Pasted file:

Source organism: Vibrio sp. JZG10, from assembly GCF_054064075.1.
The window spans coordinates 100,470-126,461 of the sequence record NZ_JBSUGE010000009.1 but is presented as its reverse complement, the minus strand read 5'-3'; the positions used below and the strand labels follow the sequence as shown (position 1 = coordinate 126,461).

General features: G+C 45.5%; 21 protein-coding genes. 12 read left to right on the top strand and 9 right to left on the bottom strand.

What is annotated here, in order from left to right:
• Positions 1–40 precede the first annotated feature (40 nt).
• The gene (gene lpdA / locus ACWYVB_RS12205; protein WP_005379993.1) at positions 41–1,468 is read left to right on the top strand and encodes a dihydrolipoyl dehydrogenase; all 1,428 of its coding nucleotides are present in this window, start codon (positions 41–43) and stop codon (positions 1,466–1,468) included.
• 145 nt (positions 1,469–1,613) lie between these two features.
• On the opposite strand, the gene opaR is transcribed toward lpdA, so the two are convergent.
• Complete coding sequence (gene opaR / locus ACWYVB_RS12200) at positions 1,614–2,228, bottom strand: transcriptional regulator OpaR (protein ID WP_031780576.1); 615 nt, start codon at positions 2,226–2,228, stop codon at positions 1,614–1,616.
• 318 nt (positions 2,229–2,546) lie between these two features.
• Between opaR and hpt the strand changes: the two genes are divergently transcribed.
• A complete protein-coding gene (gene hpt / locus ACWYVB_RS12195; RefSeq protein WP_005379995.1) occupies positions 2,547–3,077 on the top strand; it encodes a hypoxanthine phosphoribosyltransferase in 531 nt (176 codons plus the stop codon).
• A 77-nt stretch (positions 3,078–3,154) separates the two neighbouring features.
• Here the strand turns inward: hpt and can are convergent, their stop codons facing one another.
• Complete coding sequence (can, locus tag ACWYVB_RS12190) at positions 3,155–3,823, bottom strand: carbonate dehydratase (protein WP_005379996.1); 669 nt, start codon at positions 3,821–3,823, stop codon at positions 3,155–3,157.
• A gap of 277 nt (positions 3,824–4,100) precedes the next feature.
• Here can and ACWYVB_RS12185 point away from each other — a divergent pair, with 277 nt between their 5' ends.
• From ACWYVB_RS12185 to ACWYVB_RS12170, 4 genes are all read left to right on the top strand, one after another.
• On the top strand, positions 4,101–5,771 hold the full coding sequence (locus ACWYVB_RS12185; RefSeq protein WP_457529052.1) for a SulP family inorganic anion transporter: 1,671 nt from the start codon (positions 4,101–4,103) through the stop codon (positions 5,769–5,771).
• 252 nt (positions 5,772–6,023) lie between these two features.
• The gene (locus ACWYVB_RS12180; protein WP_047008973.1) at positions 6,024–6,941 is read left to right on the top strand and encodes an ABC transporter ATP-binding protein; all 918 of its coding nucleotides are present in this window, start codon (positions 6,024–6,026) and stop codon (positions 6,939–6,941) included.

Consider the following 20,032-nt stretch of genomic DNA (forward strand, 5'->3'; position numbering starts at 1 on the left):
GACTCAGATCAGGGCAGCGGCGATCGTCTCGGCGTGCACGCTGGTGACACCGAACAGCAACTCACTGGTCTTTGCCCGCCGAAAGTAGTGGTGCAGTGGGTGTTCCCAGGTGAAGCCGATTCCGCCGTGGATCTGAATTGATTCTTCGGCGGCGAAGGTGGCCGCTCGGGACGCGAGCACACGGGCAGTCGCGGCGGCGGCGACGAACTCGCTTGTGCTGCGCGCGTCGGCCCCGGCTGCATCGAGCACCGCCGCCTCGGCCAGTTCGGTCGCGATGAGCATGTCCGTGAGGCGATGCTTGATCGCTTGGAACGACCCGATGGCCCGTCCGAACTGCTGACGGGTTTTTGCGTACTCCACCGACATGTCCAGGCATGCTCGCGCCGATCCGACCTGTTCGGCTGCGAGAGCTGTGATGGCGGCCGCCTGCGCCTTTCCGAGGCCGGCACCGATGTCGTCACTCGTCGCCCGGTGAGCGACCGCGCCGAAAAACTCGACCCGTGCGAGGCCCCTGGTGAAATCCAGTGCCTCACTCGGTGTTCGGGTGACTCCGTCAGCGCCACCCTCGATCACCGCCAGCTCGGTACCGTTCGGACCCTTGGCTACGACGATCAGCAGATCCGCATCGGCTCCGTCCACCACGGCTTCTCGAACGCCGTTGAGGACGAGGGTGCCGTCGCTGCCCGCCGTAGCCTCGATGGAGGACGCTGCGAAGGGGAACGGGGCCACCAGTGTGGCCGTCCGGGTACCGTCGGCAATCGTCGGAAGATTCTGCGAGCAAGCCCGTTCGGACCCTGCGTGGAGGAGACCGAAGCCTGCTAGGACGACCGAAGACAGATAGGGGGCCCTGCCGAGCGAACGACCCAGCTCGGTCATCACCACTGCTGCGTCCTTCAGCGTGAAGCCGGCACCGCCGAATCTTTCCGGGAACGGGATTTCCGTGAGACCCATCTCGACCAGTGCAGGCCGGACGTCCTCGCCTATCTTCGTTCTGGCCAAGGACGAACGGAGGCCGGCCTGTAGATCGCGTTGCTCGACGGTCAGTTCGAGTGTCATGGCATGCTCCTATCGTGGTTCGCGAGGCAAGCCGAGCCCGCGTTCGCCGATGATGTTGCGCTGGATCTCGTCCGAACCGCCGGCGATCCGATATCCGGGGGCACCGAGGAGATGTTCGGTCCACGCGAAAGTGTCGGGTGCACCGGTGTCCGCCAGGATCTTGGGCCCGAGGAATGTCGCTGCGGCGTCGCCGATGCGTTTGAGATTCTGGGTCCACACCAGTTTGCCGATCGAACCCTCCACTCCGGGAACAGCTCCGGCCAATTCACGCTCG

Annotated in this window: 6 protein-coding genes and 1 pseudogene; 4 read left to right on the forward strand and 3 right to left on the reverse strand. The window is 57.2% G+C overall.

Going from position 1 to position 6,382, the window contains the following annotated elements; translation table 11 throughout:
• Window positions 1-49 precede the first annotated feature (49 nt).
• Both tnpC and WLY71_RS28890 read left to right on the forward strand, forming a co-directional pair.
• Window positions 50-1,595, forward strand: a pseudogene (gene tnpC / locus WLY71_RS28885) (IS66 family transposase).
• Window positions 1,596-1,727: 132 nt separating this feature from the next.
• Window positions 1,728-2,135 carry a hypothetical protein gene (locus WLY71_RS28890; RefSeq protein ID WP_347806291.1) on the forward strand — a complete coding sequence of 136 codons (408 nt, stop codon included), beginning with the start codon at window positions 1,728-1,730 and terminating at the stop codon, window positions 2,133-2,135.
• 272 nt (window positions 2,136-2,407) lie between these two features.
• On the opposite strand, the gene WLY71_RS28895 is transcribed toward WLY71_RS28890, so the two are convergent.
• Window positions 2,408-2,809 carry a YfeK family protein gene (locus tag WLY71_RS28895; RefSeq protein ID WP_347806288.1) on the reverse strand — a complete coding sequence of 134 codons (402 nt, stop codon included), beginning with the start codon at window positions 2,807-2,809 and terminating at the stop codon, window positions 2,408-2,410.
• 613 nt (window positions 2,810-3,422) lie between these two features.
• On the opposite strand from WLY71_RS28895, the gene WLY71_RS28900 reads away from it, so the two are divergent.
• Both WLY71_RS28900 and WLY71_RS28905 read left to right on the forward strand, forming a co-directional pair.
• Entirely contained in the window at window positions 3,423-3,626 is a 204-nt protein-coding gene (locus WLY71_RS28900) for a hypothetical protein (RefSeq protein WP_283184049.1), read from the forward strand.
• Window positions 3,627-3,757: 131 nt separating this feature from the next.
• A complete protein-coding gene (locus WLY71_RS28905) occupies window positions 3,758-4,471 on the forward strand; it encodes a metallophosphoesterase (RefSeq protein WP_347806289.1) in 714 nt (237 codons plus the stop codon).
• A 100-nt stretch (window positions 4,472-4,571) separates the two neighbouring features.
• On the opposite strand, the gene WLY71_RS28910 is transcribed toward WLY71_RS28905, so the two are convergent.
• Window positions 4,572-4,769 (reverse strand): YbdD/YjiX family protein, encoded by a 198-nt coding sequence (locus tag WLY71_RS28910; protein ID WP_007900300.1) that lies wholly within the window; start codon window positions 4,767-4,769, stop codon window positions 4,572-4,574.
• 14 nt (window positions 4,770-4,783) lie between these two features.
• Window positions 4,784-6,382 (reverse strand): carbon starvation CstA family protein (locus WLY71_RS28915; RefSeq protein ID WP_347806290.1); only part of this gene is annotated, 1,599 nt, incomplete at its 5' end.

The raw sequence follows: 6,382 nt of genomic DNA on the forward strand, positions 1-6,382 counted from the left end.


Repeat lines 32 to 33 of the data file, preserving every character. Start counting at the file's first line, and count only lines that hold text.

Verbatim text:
• On the opposite strand, the gene WLY71_RS28895 is transcribed toward WLY71_RS28890, so the two are convergent.
• Window positions 2,408-2,809 carry a YfeK family protein gene (locus tag WLY71_RS28895; RefSeq protein ID WP_347806288.1) on the reverse strand — a complete coding sequence of 134 codons (402 nt, stop codon included), beginning with the start codon at window positions 2,807-2,809 and terminating at the stop codon, window positions 2,408-2,410.